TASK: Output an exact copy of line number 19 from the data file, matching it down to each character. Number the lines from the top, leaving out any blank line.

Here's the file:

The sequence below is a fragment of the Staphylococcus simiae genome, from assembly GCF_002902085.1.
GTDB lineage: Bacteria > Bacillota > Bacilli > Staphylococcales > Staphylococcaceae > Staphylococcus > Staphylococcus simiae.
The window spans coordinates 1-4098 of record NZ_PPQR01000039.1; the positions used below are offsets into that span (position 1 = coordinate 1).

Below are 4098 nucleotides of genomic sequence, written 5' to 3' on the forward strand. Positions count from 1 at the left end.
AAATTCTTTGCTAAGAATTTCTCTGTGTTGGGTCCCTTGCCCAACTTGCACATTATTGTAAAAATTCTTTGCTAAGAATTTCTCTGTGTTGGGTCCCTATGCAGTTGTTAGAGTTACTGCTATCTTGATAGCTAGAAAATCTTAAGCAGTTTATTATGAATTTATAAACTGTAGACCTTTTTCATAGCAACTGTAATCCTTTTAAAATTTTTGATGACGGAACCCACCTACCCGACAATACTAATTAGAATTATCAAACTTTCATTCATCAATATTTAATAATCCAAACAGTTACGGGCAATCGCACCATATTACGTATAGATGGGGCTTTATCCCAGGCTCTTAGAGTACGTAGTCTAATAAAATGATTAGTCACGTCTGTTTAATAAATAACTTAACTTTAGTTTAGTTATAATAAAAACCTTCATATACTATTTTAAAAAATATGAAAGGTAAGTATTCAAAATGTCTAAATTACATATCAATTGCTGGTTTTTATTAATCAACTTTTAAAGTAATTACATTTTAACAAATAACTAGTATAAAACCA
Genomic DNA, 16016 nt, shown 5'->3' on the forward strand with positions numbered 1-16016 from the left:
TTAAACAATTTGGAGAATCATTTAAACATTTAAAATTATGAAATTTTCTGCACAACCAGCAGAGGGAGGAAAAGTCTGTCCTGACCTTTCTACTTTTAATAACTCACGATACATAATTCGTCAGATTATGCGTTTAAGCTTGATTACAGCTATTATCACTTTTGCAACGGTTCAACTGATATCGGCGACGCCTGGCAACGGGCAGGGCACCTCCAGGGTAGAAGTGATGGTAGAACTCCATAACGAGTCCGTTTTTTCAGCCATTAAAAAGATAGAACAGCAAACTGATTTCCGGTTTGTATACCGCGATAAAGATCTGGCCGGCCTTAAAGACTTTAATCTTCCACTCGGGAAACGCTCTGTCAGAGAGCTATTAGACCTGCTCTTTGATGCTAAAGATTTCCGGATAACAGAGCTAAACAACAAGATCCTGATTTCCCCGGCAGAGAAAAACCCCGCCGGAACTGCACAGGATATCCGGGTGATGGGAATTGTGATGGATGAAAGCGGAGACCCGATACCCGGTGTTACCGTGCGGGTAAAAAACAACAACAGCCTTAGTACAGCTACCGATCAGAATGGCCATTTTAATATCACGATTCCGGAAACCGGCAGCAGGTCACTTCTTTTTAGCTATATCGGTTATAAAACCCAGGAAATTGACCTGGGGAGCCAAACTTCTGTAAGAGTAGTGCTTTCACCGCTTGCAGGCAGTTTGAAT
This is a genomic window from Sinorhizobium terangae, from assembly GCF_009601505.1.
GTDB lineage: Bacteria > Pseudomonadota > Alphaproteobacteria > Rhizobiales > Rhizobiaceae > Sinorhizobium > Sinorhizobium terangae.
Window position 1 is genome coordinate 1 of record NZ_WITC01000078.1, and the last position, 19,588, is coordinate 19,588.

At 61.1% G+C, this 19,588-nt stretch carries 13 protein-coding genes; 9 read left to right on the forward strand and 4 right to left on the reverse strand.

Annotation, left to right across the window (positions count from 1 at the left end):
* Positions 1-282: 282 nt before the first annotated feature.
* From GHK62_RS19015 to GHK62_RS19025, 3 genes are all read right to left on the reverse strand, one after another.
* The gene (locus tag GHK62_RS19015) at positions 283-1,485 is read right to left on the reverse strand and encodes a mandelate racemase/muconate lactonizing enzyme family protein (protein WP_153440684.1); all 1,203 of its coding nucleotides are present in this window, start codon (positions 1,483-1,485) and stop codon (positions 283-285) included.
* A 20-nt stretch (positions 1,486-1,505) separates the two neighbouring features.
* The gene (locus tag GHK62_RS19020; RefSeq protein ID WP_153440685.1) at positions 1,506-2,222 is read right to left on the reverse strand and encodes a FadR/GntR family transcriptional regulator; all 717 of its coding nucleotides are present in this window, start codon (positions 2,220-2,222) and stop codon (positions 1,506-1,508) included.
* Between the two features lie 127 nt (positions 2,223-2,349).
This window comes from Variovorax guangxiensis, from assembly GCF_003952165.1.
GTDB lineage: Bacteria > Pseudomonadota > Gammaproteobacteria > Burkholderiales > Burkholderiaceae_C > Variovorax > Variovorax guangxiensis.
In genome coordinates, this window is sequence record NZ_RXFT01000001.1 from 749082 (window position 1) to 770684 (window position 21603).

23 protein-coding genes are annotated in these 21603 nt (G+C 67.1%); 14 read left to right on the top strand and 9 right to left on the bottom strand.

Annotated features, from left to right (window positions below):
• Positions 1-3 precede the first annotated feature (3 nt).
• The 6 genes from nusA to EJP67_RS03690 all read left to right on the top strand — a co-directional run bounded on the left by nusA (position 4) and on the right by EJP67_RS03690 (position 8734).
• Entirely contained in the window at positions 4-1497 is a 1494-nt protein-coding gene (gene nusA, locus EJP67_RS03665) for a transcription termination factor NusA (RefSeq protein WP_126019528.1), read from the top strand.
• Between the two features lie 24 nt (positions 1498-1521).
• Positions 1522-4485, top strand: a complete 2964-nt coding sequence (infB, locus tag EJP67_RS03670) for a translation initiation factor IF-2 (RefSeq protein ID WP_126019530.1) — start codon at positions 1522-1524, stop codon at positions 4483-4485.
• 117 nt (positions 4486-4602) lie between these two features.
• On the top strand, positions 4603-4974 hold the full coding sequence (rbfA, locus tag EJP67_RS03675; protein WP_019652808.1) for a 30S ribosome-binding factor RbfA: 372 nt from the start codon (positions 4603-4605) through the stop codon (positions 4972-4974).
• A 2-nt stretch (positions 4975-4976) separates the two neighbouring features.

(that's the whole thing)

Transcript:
This window comes from Variovorax guangxiensis, from assembly GCF_003952165.1.